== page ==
You want honesty? I'll give you some honesty. I'm tired of pretending that I know what I'm doing with all of this shit.
I don't read enough fiction. There, I said it. With the flood of stories my friends write, the books recommended to me or given to me, articles on the internet and magazines I get, I can barely manage ten hours a week spent reading fiction. The list grows, longer and faster than I can possible keep up with. I've given up a lot to get more time to read and write, and it's still not enough. It would be great if I could spend all my time on this, but I can't.
The "holy crap, this novel SUCKS!!!" phase of my WIP is not a one-and-done, not something that I went through and got over. Friends talked me in from the ledge when I was whining about this during NaNoWriMo, and have periodically offered again to kick me in the ass again if I ever felt like quitting. This feeling does not arise from a sense that this is too HARD to do, that I'm shying away from the sweat and effort of it. It's a recurrent fear that I'm wasting my time on a book that no one will read or get, a book that no one will think is at all engaging or funny. It doesn't help that several of the people I've told about this WIP have responded with a confused headshake. Yes, I KNOW it's not like anything you're familiar with - that's the whole point! It's different! If I wanted to knock out a trope ridden "farmboy finds a magic book, learns to be a magician" thing, I would. I've got 15,000 words of that novel sitting in a drawer, OK?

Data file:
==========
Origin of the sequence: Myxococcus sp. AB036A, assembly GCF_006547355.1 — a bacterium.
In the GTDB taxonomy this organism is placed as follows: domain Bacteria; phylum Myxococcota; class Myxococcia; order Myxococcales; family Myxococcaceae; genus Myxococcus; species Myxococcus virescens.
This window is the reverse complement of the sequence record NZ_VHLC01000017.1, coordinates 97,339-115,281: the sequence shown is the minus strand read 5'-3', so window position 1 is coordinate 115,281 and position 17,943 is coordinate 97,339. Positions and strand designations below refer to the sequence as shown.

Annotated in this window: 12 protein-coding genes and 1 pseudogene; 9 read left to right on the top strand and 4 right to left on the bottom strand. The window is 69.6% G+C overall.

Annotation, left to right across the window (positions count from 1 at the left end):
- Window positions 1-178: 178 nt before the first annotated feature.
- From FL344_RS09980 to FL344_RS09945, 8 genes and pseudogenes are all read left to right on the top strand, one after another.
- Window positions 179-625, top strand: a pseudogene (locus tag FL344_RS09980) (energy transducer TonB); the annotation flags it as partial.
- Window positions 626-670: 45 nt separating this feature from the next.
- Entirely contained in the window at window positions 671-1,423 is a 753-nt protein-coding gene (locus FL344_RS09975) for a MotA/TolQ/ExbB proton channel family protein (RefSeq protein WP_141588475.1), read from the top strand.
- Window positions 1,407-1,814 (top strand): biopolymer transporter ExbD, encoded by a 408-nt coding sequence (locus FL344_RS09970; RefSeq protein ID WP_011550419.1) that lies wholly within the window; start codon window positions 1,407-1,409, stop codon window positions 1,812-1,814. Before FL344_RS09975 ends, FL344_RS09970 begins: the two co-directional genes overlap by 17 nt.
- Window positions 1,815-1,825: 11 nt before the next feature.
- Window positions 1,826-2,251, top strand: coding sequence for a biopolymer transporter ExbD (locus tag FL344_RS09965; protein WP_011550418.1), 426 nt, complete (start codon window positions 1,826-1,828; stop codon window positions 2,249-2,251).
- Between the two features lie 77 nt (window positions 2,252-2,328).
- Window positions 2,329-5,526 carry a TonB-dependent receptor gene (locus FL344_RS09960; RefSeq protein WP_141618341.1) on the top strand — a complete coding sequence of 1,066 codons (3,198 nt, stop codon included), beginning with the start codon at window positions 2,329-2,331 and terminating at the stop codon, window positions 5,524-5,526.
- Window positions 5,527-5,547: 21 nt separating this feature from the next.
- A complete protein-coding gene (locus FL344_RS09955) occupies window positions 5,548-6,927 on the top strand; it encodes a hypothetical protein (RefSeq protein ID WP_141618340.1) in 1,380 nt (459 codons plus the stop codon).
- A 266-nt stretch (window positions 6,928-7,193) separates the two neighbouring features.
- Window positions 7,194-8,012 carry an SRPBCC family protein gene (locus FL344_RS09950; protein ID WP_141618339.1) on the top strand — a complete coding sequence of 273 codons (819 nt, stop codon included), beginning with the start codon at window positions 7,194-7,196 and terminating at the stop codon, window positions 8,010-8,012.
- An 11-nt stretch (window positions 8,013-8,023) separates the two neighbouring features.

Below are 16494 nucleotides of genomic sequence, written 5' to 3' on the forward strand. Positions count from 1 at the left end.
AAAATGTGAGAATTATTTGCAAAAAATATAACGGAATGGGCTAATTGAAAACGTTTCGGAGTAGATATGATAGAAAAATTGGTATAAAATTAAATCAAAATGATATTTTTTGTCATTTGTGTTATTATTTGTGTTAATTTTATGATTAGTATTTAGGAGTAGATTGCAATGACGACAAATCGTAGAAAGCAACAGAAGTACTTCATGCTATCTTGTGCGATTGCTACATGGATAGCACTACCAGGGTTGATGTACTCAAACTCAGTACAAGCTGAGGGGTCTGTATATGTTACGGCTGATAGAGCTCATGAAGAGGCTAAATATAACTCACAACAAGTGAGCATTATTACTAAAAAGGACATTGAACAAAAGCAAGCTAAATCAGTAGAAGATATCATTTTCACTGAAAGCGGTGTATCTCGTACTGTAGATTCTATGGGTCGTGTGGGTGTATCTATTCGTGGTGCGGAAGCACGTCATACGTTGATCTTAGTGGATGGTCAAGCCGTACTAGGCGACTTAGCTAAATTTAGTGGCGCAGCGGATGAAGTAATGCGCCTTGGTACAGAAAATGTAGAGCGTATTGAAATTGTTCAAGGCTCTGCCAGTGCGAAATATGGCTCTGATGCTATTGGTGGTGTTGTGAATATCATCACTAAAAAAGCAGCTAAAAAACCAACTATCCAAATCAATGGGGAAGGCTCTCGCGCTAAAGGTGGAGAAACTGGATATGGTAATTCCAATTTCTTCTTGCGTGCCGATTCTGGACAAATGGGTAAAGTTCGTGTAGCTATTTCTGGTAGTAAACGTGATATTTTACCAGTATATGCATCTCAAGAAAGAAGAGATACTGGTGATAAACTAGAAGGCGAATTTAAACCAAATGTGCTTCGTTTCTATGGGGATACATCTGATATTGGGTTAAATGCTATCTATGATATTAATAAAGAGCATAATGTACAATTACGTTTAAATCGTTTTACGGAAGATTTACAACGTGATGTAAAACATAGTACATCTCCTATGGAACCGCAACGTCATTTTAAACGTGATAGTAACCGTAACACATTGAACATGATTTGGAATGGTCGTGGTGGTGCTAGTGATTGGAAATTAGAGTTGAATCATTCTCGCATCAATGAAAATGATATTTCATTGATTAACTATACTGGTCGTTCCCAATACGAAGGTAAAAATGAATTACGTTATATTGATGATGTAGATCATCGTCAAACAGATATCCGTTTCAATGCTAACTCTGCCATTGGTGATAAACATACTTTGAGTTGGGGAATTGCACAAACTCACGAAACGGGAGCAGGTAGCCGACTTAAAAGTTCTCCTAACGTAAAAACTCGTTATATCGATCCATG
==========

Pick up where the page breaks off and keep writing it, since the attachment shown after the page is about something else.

Yeah, it would be great if I were to return to "Just Enough Power" and write out the rest of the plot. It's all there - Patricia Lonnigan gets beaten up, gets to have lots of slippery, angry sex, she gets to kill lots of people, and she gets revenge on all the people who wronged her, but she has to pay a heavy price for it. You know what? I'm deliberately NOT writing that so I can FINISH MY DAMNED WIP. You think I don't feel the lure of every other half-finished fucking story I have sitting on my hard drive? You think I don't hear those voices that say, "oooh, that one is MUCH better than this one."? I do, believe me. But I've committed myself to this WIP. The Grammarian comes FIRST, Patricia Lonnigan comes NEXT. It has to be that way, or I'll go crazy flitting around from flower to flower.
It's really hard to sustain enthusiasm for a WIP when these doubts and fears set in. Hard, that is, until I actually take a deep breath and open my work again. After re-reading three pages, I KNOW this is a good book, or could be. I can make this thing shine, make it the kind of book I want it to be. I just wish I could be sure that the readers will see the same kind of thing in it that I do. Yes, yes, it's a non-random event - it's not up to the reader to make the book great. They'll see whatever I put in there, and it's up to me to MAKE it happen. It takes an effort of faith, in the story, in the system, and above all, faith in my own abilities as a writer.
I'm not a very trusting person. That has consequences for me as a person, and as a writer. The thing is, though, there's a difference between confidence and faith. Confidence is based on data, and deals with the known. The tables say that a 10"x10" pillar of No.1 grade oak will support 6500 pounds. If I load it with 5000 pounds, I can be confident of its performance. It's when I load it with 6800, or 7000 or 8000 pounds that I need to have faith in its performance.
I'm confident I can write good flash fiction. I need to have faith that I can write a good novel.
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